Rare Footage Shows George Bush’s 1987 Visit to Monsanto, Uttering Seven Infamous Words That Would Change Everything.Proponents of genetically engineered crops would have you believe that we’ve been “modifying” foods for “thousands of years.”
But the truth is that these lab-created GMOs are far different from traditional hybrid crops and have only been around for a few decades.
And if not for intense lobbying on the part of St. Louis agrochemical giant Monsanto, GMOs might have never even seen the light of day in the United States.
In 1986, with countless millions at stake, four executives from the Monsanto Company paid a White House visit to a then-Vice President named George H.W. Bush with the goal of gaining an important ally in Washington.
Monsanto wanted to secure its spot on the “deregulation” bandwagon being driven by the Reagan administration at the time.
One year later, Bush took the bait and paid a visit to the company’s headquarters for a media event that included personal time with company scientists and reps.
Monsanto’s reps wanted Bush to help them get their dangerously untested GMOs to market, and pleaded with him (see the video below) to help make it happen.
What Bush said in response gave rise to a culture of blissful ignorance and irresponsibility that allowed Monsanto’s controversial “frankencrops” to spread virtually unopposed ever since.
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How Carl Sagan Predicted Marijuana Legalization.Outside a tobacconist’s there was a long, orderly, and polyglot line of people attracted by the first week of legalized sale of cured cannabis cigarettes from the United States. By French law they could not be sold to or consumed by those under eighteen years of age. Many in line were middle-aged and older. Some might have been naturalized Algerians or Moroccans. Especially potent varieties of cannabis were grown, mainly in California and Oregon, for the export trade. Featured here was a new and admired strain, which had in addition been grown in ultraviolet light, converting some of the inert cannabinoids into the 1Δ isomer. It was called “Sun-Kissed.” The package, illustrated in a window display a meter and a half high, bore in French the slogan “This will be deducted from your share in Paradise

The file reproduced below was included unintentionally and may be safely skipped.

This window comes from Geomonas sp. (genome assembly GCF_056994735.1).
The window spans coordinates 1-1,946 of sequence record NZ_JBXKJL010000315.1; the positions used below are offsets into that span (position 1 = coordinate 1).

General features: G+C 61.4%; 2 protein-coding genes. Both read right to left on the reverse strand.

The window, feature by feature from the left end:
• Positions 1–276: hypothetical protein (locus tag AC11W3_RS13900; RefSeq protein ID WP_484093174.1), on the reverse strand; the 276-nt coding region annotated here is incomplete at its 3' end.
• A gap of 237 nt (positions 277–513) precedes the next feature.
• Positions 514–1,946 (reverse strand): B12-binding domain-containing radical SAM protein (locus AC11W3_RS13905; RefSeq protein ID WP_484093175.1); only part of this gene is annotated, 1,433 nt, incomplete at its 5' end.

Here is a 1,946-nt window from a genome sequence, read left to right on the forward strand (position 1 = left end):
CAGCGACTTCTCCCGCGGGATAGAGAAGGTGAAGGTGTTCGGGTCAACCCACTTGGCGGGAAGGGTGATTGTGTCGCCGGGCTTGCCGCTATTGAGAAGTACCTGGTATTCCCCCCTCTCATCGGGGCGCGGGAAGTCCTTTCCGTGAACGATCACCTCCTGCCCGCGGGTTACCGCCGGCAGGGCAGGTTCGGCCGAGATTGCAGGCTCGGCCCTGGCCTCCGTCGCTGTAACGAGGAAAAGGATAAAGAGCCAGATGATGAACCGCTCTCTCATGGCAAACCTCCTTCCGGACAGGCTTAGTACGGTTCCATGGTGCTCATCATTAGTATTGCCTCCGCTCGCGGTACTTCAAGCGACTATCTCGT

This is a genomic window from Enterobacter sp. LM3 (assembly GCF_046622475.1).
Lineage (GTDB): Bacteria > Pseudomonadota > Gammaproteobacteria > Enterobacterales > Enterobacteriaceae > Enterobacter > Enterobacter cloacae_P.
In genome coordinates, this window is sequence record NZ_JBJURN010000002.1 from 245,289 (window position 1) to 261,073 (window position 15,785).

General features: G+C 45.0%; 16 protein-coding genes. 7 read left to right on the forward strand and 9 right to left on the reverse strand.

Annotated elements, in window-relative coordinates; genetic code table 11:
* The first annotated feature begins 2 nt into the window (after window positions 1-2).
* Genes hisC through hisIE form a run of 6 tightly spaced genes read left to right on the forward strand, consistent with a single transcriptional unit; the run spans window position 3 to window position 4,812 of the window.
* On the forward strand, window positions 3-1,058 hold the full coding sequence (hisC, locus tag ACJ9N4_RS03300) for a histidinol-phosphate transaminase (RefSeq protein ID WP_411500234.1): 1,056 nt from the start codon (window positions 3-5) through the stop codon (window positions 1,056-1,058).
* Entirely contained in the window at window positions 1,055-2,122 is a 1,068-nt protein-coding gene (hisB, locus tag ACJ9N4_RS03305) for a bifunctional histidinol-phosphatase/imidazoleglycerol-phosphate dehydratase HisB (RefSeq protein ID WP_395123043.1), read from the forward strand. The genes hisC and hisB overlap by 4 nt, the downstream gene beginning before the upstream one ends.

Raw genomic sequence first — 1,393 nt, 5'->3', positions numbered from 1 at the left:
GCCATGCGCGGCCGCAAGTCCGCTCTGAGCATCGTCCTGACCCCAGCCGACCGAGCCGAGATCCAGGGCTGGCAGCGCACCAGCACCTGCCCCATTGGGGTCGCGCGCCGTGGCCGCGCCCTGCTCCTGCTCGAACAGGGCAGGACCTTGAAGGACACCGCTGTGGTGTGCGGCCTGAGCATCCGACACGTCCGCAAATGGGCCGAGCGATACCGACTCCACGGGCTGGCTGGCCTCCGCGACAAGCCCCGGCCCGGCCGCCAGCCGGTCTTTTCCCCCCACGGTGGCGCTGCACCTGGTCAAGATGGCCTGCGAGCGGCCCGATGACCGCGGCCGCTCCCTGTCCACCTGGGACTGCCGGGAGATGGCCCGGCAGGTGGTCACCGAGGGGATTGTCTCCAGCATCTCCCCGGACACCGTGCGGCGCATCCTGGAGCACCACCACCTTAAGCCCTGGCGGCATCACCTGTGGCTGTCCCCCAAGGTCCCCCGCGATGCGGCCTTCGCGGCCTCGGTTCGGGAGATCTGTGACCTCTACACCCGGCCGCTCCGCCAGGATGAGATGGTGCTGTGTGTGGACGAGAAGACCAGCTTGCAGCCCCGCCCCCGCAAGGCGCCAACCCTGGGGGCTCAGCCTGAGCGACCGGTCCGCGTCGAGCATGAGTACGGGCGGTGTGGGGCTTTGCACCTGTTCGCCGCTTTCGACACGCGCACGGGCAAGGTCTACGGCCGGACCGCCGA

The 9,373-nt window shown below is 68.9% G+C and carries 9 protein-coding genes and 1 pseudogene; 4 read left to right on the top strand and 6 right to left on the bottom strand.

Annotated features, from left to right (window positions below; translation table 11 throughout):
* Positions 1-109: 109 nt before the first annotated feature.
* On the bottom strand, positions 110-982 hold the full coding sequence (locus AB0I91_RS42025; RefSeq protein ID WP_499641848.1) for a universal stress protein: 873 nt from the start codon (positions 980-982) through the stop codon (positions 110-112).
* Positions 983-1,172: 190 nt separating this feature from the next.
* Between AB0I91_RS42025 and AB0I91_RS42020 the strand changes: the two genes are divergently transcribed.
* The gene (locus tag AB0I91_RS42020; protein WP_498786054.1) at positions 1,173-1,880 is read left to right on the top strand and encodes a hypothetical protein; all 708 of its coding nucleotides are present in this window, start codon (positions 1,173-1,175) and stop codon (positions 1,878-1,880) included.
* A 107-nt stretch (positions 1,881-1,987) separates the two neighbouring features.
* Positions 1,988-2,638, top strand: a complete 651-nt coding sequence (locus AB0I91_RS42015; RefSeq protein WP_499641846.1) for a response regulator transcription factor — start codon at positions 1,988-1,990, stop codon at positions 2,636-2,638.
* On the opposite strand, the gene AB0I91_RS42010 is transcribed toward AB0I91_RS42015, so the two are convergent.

Nirmala Sitharaman dares Rahul Gandhi to visit Cong-ruled states.Raising the issue to shine their politics is big joke with farmers. Farmers have been neglected by congress all these years so Rahul is not qualified to talk about their problem. If Nirmala knows the condition of farmers in congress ruled state than she must tell what their government doing for that. Raising finger on each other are just insulting the farmers. If farmers still keep a blind eye toward the culprit they are deceiving themselves. Farmer and Laborer are big vote bank in India they have good chance o teach the lesson to cheaters.
“I challenge Rahul Gandhi, who is typical in handling the situation, to go to Congress-ruled states, especially Karnataka, where a large number of farmer suicides happened during the last few months,” she said.
Referring to Gandhi’s visits to Tamil Nadu and Anantpur in Andhra Pradesh to meet farmers, she said he should have at least gone to Maharashtra, where highest number of farmer suicides took place during the previous Congress regime
Bernie Sanders Connects War on Drugs to Unemployment.
Why blame an innocent plant while our own mind is at fault.
Imagine a 25,000 square foot factory farm that produces 10,000 heads of lettuce per day. Shigeharu Shimamura’s indoor farm in Japan boasts of being the largest of its kind in the world.
Indoor farms consume less water than outdoor farms as they do not lose water by percolation into the soil. This cuts food waste as well. Nor are indoor crops threatened by pests or inclement weather.
The indoor farm uses vertically-stacked racks in a pest-free environment using LED lights. A conventional agricultural setting results in more than 30% of lettuce being wasted whereas Shimamura boasts of only 3% wastage. That’s a big deal, with over 1.4 billion tons of global food wastage every year. Shimamura and his Mira Company plan to set up indoor farming factories in Hong Kong and Russia to support food production on a global scale.
In early 2014, a unit of Japan’s famous Panasonic Corp started growing ten types of vegetables in one of its factory buildings in Singapore. It currently sells its output, which includes lettuce, mini-radishes and baby spinach, to a chain of Japanese restaurants in Singapore. But by March 2017 it plans to grow 30 varieties of vegetables and account for 5 per cent of Singapore’s vegetable production. Fujitsu and Sharp are also experimenting with indoor farming in Japan and Dubai respectively.
This is the need of time as the land for cultivation is shrinking every day. Population growth is not under control. Indian Government is providing big subsidy and loan facility on this type of project. The only problem in our place is power.